Surg. D. W. Young deserves especial notice for his untiring efforts to care for the wounded.
In General Sill we all feel that we have lost an able commander and a kind friend; though but a short time with us, he had endeared himself to the whole command by his quiet, unassuming disposition, combining gentleness with strict discipline, courageous in action almost to a fault. We all feel that the brigade and the service have lost an officer hard to be replaced.
I inclose with this the reports of the commanders of the different regiments; also a complete list of casualties, the aggregate of which is as follows: Killed, 102; wounded, 369; missing, 200. Total, 671.*
I am, sir, yours, very respectfully,
Colonel, Commanding First Brigade, Third Division.
Lieut. GEORGE LEE,
Acting Assistant Adjutant-General, Third Division.
No. 55. Report of Capt. Porter C. Olson, Thirty-sixth Illinois Infantry.
HEADQUARTERS THIRTY-SIXTH ILLINOIS VOLUNTEERS, January 9, 1863.
The Thirty-sixth Illinois Regiment, Col. N. Greusel commanding, was called into line at 4 o'clock on Tuesday morning, December 30, 1862, and stood under arms until daylight, to the left of the Wilkinson pike, our right resting upon it, and 5 miles from Murfreesborough. At 9 a.m. we moved forward to Murfreesborough; two companies were deployed as skirmishers to the right of the road, and were soon engaged with the enemy's skirmishers. When 2 miles from Murfreesborough the regiment was deployed in the corn-field to the right of the pike, and two companies were deployed forward as skirmishers, as ordered by General Sill. The regiment lay in line in this field until 2 p.m., at which time the whole line was ordered to advance. The skirmishers kept up a sharp fight, the enemy's line retreating and ours advancing. We drove the enemy through the timber and across the cotton-field, a low, narrow strip stretching to the right into the timber. A rebel battery, directly in front of the Thirty-sixth, directed a heavy fire on us. Our skirmishers advanced to the foot of the hill, near the cotton-field, and here kept up a well-directed fire. We were ordered to support Captain Bush's battery, which was brought into position in the point of timber where our right rested, and opened fire with terrible effect upon the enemy. We remained as a support until nearly dark, when Captain Bush went to the rear, the enemy's battery, or, rather, its disabled fragments, having been dragged from the field. In this day's engagement the regiment lost 3 killed and 15 wounded; total, 18. We occupied the hill during the night, and our skirmishers were in line at the edge of the cotton-field.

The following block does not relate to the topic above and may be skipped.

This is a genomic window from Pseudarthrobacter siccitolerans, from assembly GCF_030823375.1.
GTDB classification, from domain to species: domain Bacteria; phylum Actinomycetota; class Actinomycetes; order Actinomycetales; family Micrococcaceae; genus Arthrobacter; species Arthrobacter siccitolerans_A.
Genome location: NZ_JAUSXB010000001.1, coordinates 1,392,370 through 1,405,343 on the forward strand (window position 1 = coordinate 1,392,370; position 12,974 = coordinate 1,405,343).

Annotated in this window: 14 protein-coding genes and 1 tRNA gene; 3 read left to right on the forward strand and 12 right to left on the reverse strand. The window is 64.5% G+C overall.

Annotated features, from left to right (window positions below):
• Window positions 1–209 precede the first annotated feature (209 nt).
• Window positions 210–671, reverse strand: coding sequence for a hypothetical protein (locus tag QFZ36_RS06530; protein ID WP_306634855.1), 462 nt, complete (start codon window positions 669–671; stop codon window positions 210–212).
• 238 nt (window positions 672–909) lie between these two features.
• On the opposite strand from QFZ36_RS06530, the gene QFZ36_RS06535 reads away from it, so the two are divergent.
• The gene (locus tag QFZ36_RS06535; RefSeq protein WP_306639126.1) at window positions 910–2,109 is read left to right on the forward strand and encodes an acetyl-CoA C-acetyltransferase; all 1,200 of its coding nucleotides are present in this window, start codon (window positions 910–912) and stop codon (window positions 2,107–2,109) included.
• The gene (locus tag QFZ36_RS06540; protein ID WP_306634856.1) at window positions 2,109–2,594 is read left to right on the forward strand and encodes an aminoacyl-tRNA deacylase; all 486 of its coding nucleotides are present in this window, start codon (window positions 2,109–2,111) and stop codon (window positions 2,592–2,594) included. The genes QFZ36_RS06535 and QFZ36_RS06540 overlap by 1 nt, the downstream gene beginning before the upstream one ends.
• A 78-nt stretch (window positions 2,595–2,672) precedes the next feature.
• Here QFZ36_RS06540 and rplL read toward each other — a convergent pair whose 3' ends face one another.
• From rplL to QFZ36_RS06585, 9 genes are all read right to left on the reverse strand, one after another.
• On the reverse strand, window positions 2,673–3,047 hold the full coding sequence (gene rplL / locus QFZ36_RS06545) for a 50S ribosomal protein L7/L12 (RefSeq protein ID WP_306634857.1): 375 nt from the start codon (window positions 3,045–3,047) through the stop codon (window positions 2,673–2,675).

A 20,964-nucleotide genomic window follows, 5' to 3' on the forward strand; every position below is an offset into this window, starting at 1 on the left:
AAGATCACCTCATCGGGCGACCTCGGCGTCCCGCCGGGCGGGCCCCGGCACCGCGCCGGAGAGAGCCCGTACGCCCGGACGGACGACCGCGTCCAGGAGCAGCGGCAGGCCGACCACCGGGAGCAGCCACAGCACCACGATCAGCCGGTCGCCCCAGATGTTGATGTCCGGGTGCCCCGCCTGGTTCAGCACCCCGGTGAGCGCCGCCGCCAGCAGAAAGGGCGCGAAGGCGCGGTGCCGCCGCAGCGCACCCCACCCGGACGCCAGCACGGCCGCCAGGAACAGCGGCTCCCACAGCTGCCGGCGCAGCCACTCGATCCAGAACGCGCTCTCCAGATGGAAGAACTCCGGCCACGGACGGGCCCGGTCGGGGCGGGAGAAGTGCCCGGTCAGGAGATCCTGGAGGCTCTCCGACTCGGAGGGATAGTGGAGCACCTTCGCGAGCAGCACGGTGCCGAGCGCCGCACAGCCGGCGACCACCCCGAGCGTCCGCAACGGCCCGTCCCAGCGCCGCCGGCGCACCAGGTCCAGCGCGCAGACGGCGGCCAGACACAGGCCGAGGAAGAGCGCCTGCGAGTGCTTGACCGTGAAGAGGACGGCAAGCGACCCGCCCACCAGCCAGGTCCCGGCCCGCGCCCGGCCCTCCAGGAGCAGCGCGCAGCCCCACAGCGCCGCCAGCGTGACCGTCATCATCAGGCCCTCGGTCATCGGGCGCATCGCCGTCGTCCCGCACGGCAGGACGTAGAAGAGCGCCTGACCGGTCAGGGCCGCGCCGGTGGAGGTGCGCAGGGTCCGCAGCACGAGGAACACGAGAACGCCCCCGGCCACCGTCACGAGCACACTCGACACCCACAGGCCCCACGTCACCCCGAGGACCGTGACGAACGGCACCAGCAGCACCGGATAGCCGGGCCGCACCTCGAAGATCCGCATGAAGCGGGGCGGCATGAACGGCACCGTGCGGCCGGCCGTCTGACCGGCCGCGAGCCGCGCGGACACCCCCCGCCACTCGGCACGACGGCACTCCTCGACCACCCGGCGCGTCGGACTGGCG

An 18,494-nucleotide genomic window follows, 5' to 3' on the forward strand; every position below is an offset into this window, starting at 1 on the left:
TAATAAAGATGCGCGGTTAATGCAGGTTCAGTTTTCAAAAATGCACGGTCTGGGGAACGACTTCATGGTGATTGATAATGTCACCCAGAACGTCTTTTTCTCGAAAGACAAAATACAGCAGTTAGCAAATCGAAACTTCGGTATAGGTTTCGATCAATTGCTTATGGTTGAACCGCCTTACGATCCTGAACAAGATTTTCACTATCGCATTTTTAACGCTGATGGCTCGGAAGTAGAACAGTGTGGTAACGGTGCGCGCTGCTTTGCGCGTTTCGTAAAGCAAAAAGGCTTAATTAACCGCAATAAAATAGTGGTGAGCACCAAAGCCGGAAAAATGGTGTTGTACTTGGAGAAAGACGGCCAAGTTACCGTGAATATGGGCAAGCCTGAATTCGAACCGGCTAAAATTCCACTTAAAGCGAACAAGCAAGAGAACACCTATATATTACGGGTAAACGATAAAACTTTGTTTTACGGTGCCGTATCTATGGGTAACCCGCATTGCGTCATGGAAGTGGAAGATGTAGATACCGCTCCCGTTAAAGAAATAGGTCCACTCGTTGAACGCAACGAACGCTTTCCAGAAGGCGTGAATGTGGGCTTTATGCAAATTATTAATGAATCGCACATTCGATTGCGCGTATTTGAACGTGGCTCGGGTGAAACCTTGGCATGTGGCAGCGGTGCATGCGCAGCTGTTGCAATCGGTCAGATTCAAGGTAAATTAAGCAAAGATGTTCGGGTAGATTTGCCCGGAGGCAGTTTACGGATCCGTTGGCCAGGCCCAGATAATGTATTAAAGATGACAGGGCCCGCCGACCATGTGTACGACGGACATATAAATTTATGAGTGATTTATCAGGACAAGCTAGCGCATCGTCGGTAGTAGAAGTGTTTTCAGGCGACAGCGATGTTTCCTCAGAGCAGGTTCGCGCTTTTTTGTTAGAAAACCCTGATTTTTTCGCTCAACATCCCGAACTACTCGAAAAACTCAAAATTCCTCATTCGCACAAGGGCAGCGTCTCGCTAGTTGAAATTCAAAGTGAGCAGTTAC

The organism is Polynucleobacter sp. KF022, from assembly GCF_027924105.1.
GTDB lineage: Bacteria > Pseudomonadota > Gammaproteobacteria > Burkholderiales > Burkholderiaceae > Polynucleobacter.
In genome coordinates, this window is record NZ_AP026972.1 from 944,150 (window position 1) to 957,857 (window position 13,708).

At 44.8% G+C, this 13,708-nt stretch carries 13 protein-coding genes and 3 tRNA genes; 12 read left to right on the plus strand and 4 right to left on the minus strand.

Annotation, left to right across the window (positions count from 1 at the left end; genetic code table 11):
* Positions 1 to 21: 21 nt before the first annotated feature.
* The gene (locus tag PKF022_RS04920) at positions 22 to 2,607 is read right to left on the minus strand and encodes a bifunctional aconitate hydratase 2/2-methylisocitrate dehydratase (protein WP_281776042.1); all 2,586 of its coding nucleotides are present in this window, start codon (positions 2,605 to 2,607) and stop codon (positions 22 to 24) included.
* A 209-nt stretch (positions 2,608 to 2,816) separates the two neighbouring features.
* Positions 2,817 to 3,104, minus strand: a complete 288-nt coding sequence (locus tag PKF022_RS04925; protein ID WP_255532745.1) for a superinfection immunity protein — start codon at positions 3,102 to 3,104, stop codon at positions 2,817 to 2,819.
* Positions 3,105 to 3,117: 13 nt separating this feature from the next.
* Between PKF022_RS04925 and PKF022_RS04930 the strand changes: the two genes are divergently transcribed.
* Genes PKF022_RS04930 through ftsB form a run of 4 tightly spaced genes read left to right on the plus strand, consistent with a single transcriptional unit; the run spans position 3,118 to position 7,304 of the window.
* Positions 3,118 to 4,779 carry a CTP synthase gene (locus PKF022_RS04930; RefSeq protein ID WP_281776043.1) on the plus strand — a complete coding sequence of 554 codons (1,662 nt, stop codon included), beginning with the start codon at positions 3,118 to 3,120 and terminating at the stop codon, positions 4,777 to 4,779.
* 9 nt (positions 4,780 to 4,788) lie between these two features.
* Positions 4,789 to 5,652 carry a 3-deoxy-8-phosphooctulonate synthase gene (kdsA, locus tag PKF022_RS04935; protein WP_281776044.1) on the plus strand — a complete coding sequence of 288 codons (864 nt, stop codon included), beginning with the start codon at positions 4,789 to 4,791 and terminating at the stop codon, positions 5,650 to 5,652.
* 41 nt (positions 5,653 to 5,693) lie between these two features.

On the morning of December 31, soon after daylight, the enemy advanced in strong force from the timber from beyond the cotton-field opposite our right. They came diagonally across the field. Upon reaching
*But see revised statement, p.209.